For similar reasons, I like to give students high fives when they contribute positively to class, especially during their first week of their first Chinese class. I’m letting everyone in the room know how great I think it is to have that student’s contribution, and I’m leading with an example of the positive tone I want to foster in my classes.

6. Switching Up Seating

How your chairs and desks or tables are arranged, and how students find a place to sit, is another way to set the stage for what you want to accomplish in your Chinese classroom. You may decide not to use desks at all, favoring the way that a deskless classroom encourages a less school-like atmosphere and allows for easier transitions to games or TPR.

You can also use getting a seat as part of a lesson plan. A former colleague of mine used to re-seat students daily by using information such as their birthday, their home address number, their height and their favorite numbers. In that way, students had a new seat daily, so that they were less likely to sit with friends that might distract them. Yet, she only needed an idea of a way to sort the students by numbers related to their lives or other factors.

Of course, if you have students with accommodations including a specific seating location, make sure to allow those students the kind of seat that they need.

7. Classroom Expectations

In the United States, the largest organization of language teachers, ACTFL, encourages 90% or more use of the target language in class. Giving clear expectations helps students engage in that kind of environment.

Introducing your class expectations once at the beginning of the year isn’t, however, enough. My own classroom expectations are posted on the wall, and they’re phrased briefly to make it easy to point to one as reminders are needed.

I let students know that I’m asking them to listen, look (for example, look where the reading is as we read), support the flow of Chinese, signal when they need me to clarify and keep a positive attitude. That positive attitude means no teasing classmates who misspeak, and also having a positive attitude about their own progress and the class itself.

Being consistent, firm and kind when student disruptions happen in the first few weeks of school helps to set up a whole year of better learning. Classroom management can be a challenging part about any kind of teaching, but it seems to me that language teachers, with our premium on use of language and comprehending a new one, have extra challenges.

How to Do “Lesson Planning” for Parent Night and Beyond

8. What Parents Want to Know Most

After teaching for a few years, I realized that while my grading policies and specific activities and assessments fascinated me, most parents had different issues at the forefront of their minds.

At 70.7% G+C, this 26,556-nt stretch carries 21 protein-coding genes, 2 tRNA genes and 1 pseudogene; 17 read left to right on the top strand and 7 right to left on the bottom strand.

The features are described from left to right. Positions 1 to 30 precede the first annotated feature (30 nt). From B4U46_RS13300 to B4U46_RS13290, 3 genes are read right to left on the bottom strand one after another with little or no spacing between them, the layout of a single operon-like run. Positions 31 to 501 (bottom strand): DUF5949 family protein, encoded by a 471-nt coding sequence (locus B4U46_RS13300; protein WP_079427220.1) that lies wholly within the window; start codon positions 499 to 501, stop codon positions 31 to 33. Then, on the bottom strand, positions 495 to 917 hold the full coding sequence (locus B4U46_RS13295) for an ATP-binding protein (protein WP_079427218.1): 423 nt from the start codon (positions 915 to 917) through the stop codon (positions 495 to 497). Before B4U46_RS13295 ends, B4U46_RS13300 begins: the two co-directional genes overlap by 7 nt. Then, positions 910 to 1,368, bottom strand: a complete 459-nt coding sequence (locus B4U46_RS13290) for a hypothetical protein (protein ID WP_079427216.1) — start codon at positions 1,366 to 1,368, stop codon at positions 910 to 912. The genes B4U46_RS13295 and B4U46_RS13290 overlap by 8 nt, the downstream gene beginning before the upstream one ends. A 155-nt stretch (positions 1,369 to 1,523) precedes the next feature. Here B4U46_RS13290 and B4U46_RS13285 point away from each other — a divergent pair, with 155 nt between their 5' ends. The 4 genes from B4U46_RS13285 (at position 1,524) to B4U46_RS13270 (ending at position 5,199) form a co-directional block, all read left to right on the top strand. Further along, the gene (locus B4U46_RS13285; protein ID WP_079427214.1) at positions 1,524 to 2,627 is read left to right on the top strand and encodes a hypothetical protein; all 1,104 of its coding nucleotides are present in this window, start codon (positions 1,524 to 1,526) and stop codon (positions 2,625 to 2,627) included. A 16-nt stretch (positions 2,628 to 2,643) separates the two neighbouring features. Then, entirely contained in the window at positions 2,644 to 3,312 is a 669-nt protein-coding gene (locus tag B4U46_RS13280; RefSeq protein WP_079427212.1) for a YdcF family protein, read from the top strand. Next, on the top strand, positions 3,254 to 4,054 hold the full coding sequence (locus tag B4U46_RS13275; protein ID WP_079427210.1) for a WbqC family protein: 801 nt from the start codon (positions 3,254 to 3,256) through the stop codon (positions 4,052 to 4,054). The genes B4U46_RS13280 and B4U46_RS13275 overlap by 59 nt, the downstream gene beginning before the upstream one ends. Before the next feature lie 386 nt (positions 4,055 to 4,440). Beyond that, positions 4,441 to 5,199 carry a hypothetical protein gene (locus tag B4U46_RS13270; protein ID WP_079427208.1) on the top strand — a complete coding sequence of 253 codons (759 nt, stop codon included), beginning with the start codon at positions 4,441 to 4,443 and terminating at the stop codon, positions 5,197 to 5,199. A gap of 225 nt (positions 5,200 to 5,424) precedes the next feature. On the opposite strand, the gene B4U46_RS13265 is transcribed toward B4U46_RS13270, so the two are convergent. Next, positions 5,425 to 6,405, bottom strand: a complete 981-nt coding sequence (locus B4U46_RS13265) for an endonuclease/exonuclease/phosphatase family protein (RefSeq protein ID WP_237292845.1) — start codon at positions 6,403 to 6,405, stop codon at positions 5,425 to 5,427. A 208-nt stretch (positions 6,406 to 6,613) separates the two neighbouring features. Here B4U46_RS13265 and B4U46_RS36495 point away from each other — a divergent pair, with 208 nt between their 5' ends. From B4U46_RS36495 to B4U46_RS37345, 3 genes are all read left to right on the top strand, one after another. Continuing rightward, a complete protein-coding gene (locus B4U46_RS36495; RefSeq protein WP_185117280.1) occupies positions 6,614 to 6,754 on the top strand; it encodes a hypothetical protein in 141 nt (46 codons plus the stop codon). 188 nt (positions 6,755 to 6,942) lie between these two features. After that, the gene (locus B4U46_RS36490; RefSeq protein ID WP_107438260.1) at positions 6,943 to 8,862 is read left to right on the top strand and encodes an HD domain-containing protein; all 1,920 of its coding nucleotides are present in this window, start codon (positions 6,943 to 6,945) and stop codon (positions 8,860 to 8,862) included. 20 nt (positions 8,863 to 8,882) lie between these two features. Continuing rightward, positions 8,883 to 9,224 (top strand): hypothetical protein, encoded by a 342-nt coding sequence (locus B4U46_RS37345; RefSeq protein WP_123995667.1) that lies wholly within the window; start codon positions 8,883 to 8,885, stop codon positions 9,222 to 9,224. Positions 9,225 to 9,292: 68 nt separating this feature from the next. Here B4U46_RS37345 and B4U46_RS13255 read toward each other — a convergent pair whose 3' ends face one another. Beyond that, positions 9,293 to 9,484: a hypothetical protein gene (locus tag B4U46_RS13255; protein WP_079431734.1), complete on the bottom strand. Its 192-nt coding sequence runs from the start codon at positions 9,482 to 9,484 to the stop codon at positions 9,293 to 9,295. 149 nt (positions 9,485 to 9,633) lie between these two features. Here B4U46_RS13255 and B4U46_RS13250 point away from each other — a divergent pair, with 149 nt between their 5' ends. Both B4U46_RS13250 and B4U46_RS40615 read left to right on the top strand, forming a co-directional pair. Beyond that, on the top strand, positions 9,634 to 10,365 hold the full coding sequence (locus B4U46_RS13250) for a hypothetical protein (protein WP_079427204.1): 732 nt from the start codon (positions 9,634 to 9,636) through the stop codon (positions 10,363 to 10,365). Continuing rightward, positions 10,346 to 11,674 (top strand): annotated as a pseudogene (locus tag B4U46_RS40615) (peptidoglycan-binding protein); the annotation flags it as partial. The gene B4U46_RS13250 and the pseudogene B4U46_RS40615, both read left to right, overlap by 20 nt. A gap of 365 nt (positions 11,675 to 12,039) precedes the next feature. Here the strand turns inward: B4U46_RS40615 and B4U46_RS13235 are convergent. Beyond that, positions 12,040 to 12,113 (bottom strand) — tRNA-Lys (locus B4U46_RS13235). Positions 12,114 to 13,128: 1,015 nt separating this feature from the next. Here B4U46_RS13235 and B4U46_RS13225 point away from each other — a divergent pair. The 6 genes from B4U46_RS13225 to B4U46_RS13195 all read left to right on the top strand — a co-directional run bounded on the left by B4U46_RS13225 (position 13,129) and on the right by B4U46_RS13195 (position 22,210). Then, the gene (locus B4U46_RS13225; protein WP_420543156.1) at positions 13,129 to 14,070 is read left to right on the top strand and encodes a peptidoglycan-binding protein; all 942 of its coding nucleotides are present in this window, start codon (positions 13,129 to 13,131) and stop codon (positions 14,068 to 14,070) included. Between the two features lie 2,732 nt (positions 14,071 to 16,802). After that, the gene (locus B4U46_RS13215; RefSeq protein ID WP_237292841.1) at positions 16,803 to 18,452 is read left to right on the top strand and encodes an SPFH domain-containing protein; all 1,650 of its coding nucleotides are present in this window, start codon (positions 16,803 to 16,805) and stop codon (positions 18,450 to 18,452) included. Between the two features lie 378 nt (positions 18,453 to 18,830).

• Will my child succeed?

Explain in brief the ways in which you keep track of students’ comprehension and their progress. Throughout class, how do you notice how well your students are doing? If they’re reading something, are you available to help as needed? Understanding expected outcomes from the course also helps parents realize their children’s successes.

  • Will my child enjoy class?

Share some of the ways that you respond to your students and provide an enjoyable class environment. We don’t have to do only what students often ask for, like playing games in class, but we can show how we offer students choices, listen to their input and make the class relevant to them.

Having a brief, clear “elevator speech” about your teaching approach can also help parents (and students!) understand what to expect from your class. Do you have a clear set of principles for why and how you teach Chinese? Can you communicate those in a way that parents without language teacher training can grasp quickly? Two or three sentences is plenty.

  • Do you know my child?

Let parents know when their children have done something well, have reached a new milestone or have added something special to the class dynamic that day. Not only will you make parents happy and proud, you may also foster goodwill with your students.

9. Having an “Elevator Speech” about Chinese

An “elevator speech” is a brief, clear explanation of a concept or a position—the kind of explanation you might give if the only amount of time available was the length of an elevator ride. Considerate it part of good lesson planning to develop a quick way to describe the language we teach.

Being able to communicate clearly and quickly about Chinese language can help parents (and students) understand that while there are challenges to acquiring any language in a classroom setting, some of their possible fears are absent. Chinese has no conjugation, tenses, pronoun changes, cases, subject-verb agreement and other tricky facets of languages with which they may have personal experience.

Actually, research suggests that no language is more difficult than another. Children in any native language environment acquire their native language at about the same rate. Chinese, is, however, very different from English, and that can cause parents concern. So, it can be helpful to allay fears based on classroom instruction that parents have experienced, or languages with difficulties they fear perhaps Chinese has, too.

 

Those are nine components of lesson planning that’ll help you set the stage for a successful time with your students.

Get started mixing and matching, and get to know all your students better than ever!

If you liked this post, something tells me that you'll love FluentU, the best way to teach Chinese with real-world videos.

Bring Chinese immersion to your classroom!

Comments are closed.